THIS new interactive map reveals how many people have tested positive for coronavirus in your postcode.
People in England will be able to use the Government tool to look up Covid-19 data for their local area.
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The figures, for England, will be published weekly at first with the aim of updating them daily.
Officials say homes of individuals with coronavirus will not be identifiable from the data.
Public health professionals across each region will also be given positive test data and contact tracing figures every day.
Test and trace
It comes as the proportion of people receiving results from “in-person” Covid tests within 24 hours has fallen week-on-week.
Some 87.7 per cent of people received the result within 24 hours in the week ending July 8, down slightly from 90.7 per cent in the week ending July 1, new NHS Test and Trace data for England shows.
Boris Johnson last month pledged to get the results of all in-person tests – which are carried out at regional or mobile testing units – back within 24 hours by the end of June.
The Prime Minister told the House of Commons on June 3 he would get “all tests turned around within 24 hours by the end of the month, except for difficulties with postal tests or insuperable problems like that”.
Some 3.3 per cent of people who took a Covid-19 test using a home test kit in the week ending July 8 received their result within 24 hours – up slightly on the previous week (1.8 per cent).
Turnaround times for home tests can depend on when people send their kit back for analysis.
A total of 67.8 per cent of people received their result between 24 and 48 hours after taking the test, down slightly on the previous week (68.8 per cent).
Since the launch of Test and Trace, 155,889 close contacts of people who have tested positive for Covid-19 have been reached through the tracing system and asked to self-isolate.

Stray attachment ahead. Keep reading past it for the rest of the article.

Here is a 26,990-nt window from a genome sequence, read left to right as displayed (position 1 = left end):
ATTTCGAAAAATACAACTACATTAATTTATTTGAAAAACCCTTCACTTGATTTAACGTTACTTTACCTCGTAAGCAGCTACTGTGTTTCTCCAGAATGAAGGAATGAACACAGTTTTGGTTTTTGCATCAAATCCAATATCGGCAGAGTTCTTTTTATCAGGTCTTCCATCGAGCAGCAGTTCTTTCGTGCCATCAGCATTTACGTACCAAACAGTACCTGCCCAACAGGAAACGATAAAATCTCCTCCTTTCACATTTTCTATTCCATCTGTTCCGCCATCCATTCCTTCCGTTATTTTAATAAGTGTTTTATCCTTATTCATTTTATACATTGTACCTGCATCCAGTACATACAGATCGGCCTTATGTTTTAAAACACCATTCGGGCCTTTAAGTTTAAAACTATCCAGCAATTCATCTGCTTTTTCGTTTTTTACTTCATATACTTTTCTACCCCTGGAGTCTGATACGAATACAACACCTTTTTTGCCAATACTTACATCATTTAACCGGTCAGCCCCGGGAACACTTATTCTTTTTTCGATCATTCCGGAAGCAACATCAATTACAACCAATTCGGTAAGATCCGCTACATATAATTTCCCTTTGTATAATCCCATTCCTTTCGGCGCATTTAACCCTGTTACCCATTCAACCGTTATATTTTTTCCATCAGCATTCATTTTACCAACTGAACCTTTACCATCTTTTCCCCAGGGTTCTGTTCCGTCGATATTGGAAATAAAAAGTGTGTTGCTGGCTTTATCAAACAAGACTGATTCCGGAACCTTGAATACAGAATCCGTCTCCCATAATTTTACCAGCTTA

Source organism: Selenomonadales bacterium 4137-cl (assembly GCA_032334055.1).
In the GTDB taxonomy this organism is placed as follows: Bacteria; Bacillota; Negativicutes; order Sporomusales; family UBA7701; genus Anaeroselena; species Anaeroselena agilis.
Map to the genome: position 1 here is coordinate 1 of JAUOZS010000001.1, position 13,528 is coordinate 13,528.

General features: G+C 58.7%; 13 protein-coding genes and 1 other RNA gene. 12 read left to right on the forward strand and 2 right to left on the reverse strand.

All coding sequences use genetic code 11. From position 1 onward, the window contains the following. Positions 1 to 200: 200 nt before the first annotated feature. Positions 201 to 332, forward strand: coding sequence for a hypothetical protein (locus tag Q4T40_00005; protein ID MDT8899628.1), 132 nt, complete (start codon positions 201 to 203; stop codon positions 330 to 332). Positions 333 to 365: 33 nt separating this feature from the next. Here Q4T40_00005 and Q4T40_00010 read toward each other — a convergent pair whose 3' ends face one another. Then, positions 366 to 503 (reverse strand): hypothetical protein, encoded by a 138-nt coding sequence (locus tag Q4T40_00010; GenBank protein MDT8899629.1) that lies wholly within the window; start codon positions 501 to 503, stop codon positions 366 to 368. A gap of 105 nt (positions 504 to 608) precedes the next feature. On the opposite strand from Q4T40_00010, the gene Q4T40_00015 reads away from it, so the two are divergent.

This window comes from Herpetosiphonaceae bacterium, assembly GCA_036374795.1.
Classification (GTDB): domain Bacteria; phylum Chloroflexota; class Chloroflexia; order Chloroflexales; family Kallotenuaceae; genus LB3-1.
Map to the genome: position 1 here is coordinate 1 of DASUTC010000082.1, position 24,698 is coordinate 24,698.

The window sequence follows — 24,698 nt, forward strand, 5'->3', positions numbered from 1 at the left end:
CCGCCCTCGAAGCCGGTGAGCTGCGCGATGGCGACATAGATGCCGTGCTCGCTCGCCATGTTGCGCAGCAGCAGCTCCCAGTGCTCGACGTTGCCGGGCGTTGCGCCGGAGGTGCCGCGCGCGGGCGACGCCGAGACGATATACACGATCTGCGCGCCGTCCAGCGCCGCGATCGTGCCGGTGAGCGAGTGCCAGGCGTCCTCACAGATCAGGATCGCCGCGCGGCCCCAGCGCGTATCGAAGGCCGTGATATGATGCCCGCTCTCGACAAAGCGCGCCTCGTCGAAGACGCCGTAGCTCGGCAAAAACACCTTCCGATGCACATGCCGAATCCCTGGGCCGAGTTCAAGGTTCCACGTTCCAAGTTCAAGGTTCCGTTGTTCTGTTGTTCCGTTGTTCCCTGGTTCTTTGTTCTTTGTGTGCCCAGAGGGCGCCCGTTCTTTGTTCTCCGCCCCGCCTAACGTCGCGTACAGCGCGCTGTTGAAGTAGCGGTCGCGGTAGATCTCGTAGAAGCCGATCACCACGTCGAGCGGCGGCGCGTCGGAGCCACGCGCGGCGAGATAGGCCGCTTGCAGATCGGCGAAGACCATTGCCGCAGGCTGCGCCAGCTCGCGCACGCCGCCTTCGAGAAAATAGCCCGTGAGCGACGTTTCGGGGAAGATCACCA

This is 84.1 per cent out of a total of 185,401 people identified as close contacts.
Health Secretary, Matt Hancock, will speak in the Commons today[/caption]
The remaining 29,512 people (15.9 per cent) were identified as close contacts, but were not reached.
However, week on week, the percentage of close contacts reached and asked to self-isolate has been falling.
Some 71.1 per cent were reached in the week ending July 8, down from 71.6 per cent the week before and 90.8 per cent in the first week of NHS Test and Trace.
Executive chairwoman of NHS Test and Trace Dido Harding, said: “Each week there have been sustained improvements in NHS Test and Trace to reach more people and help stop those who may have been in contact with the virus unknowingly passing it on.
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“We have made testing and tracing quicker and more accessible, and we remain committed to develop the service further over the coming months.”
The Government has said a team based in Newcastle, including NHS clinical contact tracers, are working closely with behavioural scientists to find new ways to engage the public in Test and Trace.
Forcing people to comply with the system has been ruled out for now.